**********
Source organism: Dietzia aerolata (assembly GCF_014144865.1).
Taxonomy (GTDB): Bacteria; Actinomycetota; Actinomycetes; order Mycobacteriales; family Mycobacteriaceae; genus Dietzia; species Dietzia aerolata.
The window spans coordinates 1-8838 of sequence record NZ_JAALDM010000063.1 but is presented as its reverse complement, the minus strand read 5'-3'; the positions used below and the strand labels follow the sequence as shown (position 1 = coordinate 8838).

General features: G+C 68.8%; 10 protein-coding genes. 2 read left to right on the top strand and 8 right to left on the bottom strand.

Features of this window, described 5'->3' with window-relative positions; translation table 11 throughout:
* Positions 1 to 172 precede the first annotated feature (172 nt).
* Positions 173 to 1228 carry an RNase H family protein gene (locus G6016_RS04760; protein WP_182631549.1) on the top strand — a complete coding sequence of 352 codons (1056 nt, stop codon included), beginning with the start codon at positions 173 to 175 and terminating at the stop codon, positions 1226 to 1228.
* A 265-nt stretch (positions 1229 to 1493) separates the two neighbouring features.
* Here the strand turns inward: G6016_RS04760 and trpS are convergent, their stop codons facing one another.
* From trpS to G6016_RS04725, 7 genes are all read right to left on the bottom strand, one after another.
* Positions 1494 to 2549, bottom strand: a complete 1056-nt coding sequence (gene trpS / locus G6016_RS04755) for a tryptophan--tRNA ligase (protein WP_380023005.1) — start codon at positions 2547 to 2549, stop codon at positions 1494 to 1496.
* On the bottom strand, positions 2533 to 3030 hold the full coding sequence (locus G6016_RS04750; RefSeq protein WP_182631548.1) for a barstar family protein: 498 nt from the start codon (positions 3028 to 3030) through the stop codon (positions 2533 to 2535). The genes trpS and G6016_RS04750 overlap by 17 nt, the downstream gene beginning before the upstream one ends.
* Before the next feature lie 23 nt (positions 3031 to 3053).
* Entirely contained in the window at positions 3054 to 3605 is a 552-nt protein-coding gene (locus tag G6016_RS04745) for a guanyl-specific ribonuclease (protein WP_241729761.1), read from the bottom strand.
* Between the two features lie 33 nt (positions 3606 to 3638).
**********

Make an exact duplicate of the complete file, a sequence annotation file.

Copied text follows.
Source organism: Dietzia aerolata (assembly GCF_014144865.1).
Taxonomy (GTDB): Bacteria; Actinomycetota; Actinomycetes; order Mycobacteriales; family Mycobacteriaceae; genus Dietzia; species Dietzia aerolata.
The window spans coordinates 1-8838 of sequence record NZ_JAALDM010000063.1 but is presented as its reverse complement, the minus strand read 5'-3'; the positions used below and the strand labels follow the sequence as shown (position 1 = coordinate 8838).

General features: G+C 68.8%; 10 protein-coding genes. 2 read left to right on the top strand and 8 right to left on the bottom strand.

Features of this window, described 5'->3' with window-relative positions; translation table 11 throughout:
* Positions 1 to 172 precede the first annotated feature (172 nt).
* Positions 173 to 1228 carry an RNase H family protein gene (locus G6016_RS04760; protein WP_182631549.1) on the top strand — a complete coding sequence of 352 codons (1056 nt, stop codon included), beginning with the start codon at positions 173 to 175 and terminating at the stop codon, positions 1226 to 1228.
* A 265-nt stretch (positions 1229 to 1493) separates the two neighbouring features.
* Here the strand turns inward: G6016_RS04760 and trpS are convergent, their stop codons facing one another.
* From trpS to G6016_RS04725, 7 genes are all read right to left on the bottom strand, one after another.
* Positions 1494 to 2549, bottom strand: a complete 1056-nt coding sequence (gene trpS / locus G6016_RS04755) for a tryptophan--tRNA ligase (protein WP_380023005.1) — start codon at positions 2547 to 2549, stop codon at positions 1494 to 1496.
* On the bottom strand, positions 2533 to 3030 hold the full coding sequence (locus G6016_RS04750; RefSeq protein WP_182631548.1) for a barstar family protein: 498 nt from the start codon (positions 3028 to 3030) through the stop codon (positions 2533 to 2535). The genes trpS and G6016_RS04750 overlap by 17 nt, the downstream gene beginning before the upstream one ends.
* Before the next feature lie 23 nt (positions 3031 to 3053).
* Entirely contained in the window at positions 3054 to 3605 is a 552-nt protein-coding gene (locus tag G6016_RS04745) for a guanyl-specific ribonuclease (protein WP_241729761.1), read from the bottom strand.
* Between the two features lie 33 nt (positions 3606 to 3638).